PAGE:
18 February 2021, The Tablet

News Briefing: Britain and Ireland

News Briefing: Britain and Ireland

Ash Wednesday in St George's Cathedral, Southwark.

The pandemic and environmental changes have combined to “increase exponentially” the scourge of human trafficking, Cardinal Vincent Nichols said at the launch of the Bakhita Centre for Research on Slavery, Exploitation and Abuse at St Mary’s University, Twickenham, last week. “Levels of basic hunger are widespread; people living without a basic income; millions left jobless – all lead to a profound vulnerability open to the most terrible exploitation,” he said. The centre will respond to the growing scale of human trafficking and slavery in the UK and worldwide. On Saturday, Cardinal Nichols celebrated Mass at Westminster Cathedral in honour of Our Lady of Lourdes on World Day of the Sick.

The Irish bishops’ conference has warned that the proposed Dying with Dignity Bill, which aims to introduce euthanasia and assisted suicide, will “coerce” healthcare providers into facilitating “something they know to be gravely immoral and utterly incompatible with their vocation to heal”. The Bishops’ Council for Life and the Consultative Group on Bioethics said burdening the conscience of healthcare providers was also “unnecessary, disproportionate and seriously unjust”.

Church leaders in Scotland have called on the Holyrood government to amend the Hate Crime and Public Order (Scotland) Bill over concerns that it would criminalise what the Scottish Catholic Media Office described as “transgender ideology”. Representatives of the Catholic Church, Free Church and Evangelical Alliance leaders said that the bill represented an assault on freedom of expression.

Fr Vincent Twomey has said there is a moral duty for people to take a Covid vaccine so long as the vaccines are “ethically licit”. In a blog for the Iona Institute think tank, of which he is a patron, the retired professor of moral theology at Maynooth said that in the event of vaccines using cells from aborted foetuses, those committed to the pro-life movement could in conscience refuse to take the vaccine.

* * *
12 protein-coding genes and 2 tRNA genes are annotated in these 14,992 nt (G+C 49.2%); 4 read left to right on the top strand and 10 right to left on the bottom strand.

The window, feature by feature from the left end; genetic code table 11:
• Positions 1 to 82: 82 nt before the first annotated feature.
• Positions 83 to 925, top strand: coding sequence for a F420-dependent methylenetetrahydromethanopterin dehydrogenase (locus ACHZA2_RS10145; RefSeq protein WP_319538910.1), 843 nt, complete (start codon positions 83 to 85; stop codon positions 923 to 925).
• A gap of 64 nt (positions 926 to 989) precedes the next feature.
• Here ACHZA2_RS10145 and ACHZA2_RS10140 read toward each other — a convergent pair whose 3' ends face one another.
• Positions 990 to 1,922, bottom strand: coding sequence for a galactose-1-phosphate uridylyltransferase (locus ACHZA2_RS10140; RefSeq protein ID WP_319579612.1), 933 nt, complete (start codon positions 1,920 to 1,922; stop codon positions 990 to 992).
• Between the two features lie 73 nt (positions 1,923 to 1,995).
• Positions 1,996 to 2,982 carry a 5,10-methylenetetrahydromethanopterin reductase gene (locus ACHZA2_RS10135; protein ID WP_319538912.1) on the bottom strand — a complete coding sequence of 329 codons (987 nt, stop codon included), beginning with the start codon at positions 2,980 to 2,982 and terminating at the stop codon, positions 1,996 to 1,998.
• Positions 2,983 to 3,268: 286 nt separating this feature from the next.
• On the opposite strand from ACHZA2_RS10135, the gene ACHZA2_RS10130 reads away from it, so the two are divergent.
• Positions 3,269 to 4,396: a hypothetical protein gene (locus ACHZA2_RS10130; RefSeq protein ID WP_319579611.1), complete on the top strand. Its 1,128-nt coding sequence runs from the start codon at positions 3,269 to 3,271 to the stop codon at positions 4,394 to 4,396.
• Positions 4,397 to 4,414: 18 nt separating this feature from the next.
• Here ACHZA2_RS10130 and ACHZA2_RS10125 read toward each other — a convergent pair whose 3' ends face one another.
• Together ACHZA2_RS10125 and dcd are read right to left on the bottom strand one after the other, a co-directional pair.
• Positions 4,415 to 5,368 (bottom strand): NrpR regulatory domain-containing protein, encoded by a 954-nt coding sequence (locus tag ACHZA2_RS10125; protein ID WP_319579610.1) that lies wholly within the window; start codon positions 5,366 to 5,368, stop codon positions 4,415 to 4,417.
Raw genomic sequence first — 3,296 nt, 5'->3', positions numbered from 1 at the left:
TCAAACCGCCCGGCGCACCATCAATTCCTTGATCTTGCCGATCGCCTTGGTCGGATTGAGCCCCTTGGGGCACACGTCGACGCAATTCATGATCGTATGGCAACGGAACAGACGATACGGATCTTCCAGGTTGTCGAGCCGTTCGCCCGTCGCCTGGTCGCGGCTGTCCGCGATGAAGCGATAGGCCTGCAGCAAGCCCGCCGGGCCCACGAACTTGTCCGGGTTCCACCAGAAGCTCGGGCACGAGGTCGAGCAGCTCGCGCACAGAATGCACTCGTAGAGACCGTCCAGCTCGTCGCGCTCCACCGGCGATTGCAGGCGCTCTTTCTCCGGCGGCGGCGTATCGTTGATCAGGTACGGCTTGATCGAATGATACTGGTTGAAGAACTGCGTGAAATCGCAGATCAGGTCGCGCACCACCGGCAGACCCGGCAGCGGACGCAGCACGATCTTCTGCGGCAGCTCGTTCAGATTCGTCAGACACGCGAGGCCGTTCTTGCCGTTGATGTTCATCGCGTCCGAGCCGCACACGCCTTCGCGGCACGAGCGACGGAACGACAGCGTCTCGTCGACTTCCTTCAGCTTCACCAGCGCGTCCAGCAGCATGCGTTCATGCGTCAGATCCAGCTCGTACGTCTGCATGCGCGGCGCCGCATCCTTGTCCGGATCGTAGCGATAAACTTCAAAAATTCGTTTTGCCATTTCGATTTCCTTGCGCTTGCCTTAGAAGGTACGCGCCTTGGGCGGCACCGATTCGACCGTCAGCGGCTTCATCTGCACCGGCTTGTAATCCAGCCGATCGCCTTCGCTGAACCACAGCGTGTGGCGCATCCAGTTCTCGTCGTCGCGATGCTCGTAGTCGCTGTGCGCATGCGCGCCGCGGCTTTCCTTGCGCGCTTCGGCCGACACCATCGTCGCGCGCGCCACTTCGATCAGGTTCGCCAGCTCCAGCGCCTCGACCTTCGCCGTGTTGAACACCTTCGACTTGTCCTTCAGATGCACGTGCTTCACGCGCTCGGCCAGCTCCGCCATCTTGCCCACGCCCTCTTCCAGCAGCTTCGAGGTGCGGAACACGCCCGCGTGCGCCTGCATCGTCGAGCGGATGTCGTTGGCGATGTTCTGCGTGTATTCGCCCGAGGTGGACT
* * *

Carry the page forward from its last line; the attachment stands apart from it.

Catholics in Ireland marked the start of Lent with takeaway ashes and a drive-through Ash Wednesday. With churches in Ireland closed for public worship, Fr Brian Brady, parish priest of Clonmany in Co Donegal, prepared blessed ashes and placed them in sealed containers which he left in local churches for parishioners to pick up for their families. In Co Cork, parishioners of the Immaculate Church in Clonakilty were able to pick up blessed ashes in envelopes via a drive-through.

The UK Supreme Court has ruled that oil giant Shell will finally face justice in the UK after decades of oil spills from its Nigerian subsidiary in the Niger Delta. Two Nigerian communities devastated by oil pollution will be able to bring legal claims for a clean-up and compensation to an English court, judges decided last week. Cafod said it joined the Ogale and Bille communities in welcoming the ruling.

The huge increase in poverty in Britain during the pandemic will be marked by Poverty Sunday on 21 February. A special online service has been organised for 6pm by the ecumenical charity, Church Action on Poverty.

The bishops’ conference has welcomed a new campaign by NHS Blood and Transplant, Leave them Certain, encouraging people to discuss organ donation with their families. The campaign follows the introduction of an “opt-out” system for organ donation in England. Noting that the Church encourages Catholics to consider organ donation, the bishop for healthcare, Paul Mason (pictured), said: “It might seem a bit scary at first, but instigating these conversations ultimately gives us all more confidence to be able to speak openly about our wishes at the end of life.”

Christian CND and Pax Christi were due to organise their annual Ash Wednesday witness for peace online for the first time this week. The service, which laments Britain’s nuclear weapons programme, usually takes place outside the Ministry of Defence in Whitehall in central London, involving around 100 peace campaigners. The readings, worship and the prayers were due to be held over Zoom.

  Loading ...
Get Instant Access
Subscribe to The Tablet for just £7.99

Subscribe today to take advantage of our introductory offers and enjoy 30 days' access for just £7.99